We are constantly learning how to make the absolute most of the time we have.
This article originally appeared on The Good Men Project and has been republished with permission.
You’ve definitely heard the phrase being present. It’s a modern day maxim that feels and sounds a third new-agey, a third Tony Robbins-y, and a third dorky. It may be hokey, but it’s a real thing we all mess up. We forget so quickly how to be in the moment, and what it boils down to is whether we are truly invested in the precious time we have with other people.
Are we here now, or somewhere else?
A work colleague of mine helped me see all of this more clearly when we talked about his divorce and the new life that followed. Tim and his first wife had started out great. Both were hard-working professionals with good jobs and a nice house. They had their daughter, then their son, and then a few years later, a breakdown. Tim didn’t offer reasons, nor did I pry, but when talked in the aftermath, I got the sense that minds were elsewhere.
A year or more after Tim divorced, he met another woman, who had four kids. Their relationship blossomed into a second marriage, and a Brady Bunch-esqe blended family: her four, his two. Such is the story of so many families nowadays. Now when I catch up with Tim at industry shows and events, he couldn’t be happier about his new relationship and the fun he has with his expanded family. In the back of my mind, I think, “How could this situation be better?” More kids, more responsibilities, a possible risk of more relationship strife.
We have to learn to put things down. Let them rest. Shift our attention when needed and really do it.
One day at an event, our booths side by side, I was telling Tim about my challenges with having two little ones, and how, though it’s a joyous phase of life, pressure inevitably builds on the original foundation of the marriage, and “me-time” is zapped. Tim proceeded to offer his perspective based on what he learned in his previous marriage and why things have worked out in his new one.
He had realized if he was going to be a good father in his new family, he would have to go all in. For example, he couldn’t just pop in once in a while at his kids’ school. Instead, he would volunteer regularly and become a mentor. He would take on not only the responsibility of his own children, but also that of twenty others. By immersing himself in the things he otherwise feared or stressed over in his previous family situation, he learned to overcome his own anxieties and, most of important, how to be present in them.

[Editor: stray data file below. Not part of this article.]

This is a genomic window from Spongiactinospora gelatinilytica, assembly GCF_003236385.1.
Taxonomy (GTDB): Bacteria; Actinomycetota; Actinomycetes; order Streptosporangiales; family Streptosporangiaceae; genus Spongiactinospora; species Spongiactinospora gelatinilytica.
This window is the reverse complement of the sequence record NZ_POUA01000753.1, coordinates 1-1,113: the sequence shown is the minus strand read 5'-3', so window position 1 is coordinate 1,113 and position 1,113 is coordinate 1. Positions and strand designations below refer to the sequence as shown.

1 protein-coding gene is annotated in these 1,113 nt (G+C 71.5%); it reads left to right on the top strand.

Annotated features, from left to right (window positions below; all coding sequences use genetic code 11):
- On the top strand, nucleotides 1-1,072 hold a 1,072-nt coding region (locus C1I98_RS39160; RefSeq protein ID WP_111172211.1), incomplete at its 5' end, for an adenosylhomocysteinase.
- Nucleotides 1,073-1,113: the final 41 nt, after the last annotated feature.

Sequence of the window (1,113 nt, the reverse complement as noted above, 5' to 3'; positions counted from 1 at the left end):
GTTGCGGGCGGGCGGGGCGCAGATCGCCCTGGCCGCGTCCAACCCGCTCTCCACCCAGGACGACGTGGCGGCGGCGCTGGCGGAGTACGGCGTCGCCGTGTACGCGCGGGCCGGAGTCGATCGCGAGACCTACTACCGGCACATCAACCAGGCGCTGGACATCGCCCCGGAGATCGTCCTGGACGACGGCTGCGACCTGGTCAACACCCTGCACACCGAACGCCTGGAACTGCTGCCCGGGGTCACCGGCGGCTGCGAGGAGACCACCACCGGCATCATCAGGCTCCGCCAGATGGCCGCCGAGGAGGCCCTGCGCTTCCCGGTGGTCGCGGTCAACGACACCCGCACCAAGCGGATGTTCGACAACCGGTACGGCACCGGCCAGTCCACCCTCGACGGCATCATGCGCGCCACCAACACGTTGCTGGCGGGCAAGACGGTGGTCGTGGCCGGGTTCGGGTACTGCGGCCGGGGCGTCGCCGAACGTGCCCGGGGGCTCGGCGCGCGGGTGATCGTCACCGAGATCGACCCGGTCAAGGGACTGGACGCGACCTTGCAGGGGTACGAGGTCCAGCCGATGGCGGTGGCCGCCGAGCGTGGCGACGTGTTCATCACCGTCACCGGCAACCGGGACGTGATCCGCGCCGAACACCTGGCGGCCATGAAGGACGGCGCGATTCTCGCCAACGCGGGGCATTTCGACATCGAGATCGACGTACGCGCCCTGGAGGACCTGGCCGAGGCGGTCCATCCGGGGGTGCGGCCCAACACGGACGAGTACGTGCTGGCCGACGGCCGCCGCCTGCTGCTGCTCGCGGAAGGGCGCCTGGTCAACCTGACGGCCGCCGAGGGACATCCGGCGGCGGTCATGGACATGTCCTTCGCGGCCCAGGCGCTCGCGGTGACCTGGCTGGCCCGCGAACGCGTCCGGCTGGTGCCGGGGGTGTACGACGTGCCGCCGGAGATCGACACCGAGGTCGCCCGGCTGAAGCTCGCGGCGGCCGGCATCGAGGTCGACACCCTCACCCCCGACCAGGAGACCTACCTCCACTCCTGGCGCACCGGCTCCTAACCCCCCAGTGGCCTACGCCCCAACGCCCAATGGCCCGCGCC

When his kids, biological and step, are unruly at home, he’s learned to be strong and not a child himself. He faces issues instead of hiding from them.
Tim says he’s now fully engaged in everything his new wife and all his children are into. He volunteers at school, sporting events, and he’s active in their newfound spiritual life. It all works out. Now, that is. Now that he has taken the deep dive all the way. He admits he wasn’t there in his former life. He just wasn’t present. Each time I see Tim, we talk about these very things, and his stories come to me not as a warning, but as a reality check.
If you don’t focus on what’s right in front of you, even when it’s right in front of you, you miss it.
The cruel irony in today’s world is that it’s just so easy to drift away from what is right there. Whether it’s on the television, computer, the mobile phone, or in your own head, fixing a spot on your number one and your children takes practice, and, as Tim learned, your all.
I still struggle with this. There are times when my mind is so focused on work or an idea or something else, and when I stop to realize that my attention is not on my loved ones, it’s clear to see how everyone suffers.
We have to learn to put things down. Let them rest. Shift our attention when needed and really do it. One of my New Year’s resolutions was to not use my phone in front of my children. Yes, I’ve strayed more than a few times from this promise, but for the most part, I’ve have honored it. If I’m playing with the kids in the living room, the phone is way out of reach. If I need to respond to something, I go into the next room. It takes a lot of practice.
In our lives, there’s a certain maturity that only comes with experience. More fathers I talk to reach this point just at the right time. We are constantly learning how to make the absolute most of the time we have, whether it’s alone time, work time, or the all important: family time. We’re openly sharing our lessons of success and failure in the art of presence, and the best thing we can do in these exchanges, like when Tim shares his stories with me, is to be there in that exact moment, and pay attention.
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